This invention relates generally to painting and more specifically to painting with a roller.
Previously, to produce a sponged paint look with paint a real sponge was dipped in paint and then the real sponge was blotted to remove excess paint. Once the excess paint was removed, the real sponge was repeatedly placed into contact with a wall until the remaining paint was gone. The process was repeated over and over until the entire wall was covered. This was time consuming since a base core had to be rolled on before the sponge could be applied to the wall. Due to the time involved, usually a limited number of paint colors were sponged onto the wall.
There is a need for an apparatus and method for applying paint to the wall to produce the sponged paint effect. There is also a need for a method and apparatus for applying multiple colors quickly to a surface to be painted.
A roller cover for a paint roller is treated so that it produces a pattern similar to the pattern produced by repeatedly applying a sponge to the surface to be painted. The roller cover can then be used on a roller to roll the paint onto the wall. This provides for a quicker application of paint. Multiple rollers can then be used to apply multiple colors. The same roller could be cleaned between colors and used again to apply another color. The roller cover has a backing. A nap, which holds the paint, is attached to said backing. The nap further comprises threads for holding paint. The threads are agglomerated or connected to one another at the distal end of said threads. This produces the sponged on paint look when the roller is used to apply paint to a wall. The agglomerated or connected threads are produced by applying heat from a heat source such as a torch or hot plate, to a synthetic fiber. Portions of the nap may also be removed or patterned before applying heat from the heat source to agglomerate the threads of the nap.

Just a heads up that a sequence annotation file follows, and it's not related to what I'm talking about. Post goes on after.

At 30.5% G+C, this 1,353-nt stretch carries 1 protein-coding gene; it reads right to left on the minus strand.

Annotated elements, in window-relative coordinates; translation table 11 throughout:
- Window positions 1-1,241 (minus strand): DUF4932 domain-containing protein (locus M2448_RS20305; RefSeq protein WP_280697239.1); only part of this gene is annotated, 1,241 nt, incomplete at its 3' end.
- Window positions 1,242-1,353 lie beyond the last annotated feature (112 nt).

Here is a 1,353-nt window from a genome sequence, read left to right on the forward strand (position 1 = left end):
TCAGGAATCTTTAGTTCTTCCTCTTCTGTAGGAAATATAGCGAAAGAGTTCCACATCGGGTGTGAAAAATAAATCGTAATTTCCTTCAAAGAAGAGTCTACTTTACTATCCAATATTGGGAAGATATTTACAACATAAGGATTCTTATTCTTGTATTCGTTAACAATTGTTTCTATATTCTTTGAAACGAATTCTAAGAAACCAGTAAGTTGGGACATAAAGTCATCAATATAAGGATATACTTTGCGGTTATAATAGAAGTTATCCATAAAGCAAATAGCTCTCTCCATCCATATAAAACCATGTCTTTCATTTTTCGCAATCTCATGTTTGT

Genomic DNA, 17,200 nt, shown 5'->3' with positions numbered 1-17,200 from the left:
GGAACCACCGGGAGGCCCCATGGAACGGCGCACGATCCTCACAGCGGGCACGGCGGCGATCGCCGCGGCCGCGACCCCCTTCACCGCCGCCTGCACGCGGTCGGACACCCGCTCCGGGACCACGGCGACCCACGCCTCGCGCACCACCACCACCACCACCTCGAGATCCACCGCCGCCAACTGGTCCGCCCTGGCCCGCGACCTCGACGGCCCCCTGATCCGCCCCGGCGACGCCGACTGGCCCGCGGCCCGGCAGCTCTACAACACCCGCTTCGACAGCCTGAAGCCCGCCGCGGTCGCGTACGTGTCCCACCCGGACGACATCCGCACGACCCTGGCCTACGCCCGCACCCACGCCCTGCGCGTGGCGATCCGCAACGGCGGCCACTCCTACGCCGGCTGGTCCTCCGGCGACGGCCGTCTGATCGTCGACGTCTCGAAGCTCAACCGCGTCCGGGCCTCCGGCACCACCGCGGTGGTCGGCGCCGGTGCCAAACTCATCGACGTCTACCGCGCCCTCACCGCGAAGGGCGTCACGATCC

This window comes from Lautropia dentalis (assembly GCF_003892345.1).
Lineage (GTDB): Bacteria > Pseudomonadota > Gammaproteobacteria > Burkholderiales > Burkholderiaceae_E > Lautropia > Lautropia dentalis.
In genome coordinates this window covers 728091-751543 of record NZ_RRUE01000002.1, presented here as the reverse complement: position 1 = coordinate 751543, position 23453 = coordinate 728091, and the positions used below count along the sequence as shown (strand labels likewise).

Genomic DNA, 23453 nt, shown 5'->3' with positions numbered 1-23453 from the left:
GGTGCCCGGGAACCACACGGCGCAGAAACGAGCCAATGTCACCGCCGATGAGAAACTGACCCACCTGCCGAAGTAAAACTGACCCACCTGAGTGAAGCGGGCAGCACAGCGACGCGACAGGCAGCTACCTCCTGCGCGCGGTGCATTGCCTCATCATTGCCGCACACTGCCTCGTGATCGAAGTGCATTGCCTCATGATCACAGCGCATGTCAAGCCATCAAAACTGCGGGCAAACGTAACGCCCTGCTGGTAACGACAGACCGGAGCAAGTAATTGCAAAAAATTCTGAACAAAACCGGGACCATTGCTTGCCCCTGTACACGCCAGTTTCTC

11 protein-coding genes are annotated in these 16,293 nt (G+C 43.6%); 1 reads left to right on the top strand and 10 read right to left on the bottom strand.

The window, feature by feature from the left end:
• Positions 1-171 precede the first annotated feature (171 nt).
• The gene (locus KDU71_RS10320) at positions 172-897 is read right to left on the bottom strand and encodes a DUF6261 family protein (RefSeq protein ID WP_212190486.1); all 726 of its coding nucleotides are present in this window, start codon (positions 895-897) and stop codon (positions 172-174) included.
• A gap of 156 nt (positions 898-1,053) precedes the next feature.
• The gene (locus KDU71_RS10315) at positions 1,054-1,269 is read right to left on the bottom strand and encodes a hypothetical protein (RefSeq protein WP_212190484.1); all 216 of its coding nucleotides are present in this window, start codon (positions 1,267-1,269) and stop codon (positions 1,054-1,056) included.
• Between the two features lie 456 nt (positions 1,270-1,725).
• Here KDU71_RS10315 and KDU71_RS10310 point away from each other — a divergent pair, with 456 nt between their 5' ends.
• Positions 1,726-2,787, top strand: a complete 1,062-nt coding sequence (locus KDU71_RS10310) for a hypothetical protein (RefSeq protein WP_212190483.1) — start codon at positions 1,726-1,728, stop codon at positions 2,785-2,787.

This application claims the benefit of U.S. Provisional patent application Ser. No. 60/030,586 filed Nov. 12, 1996 under 35 USC 119(e).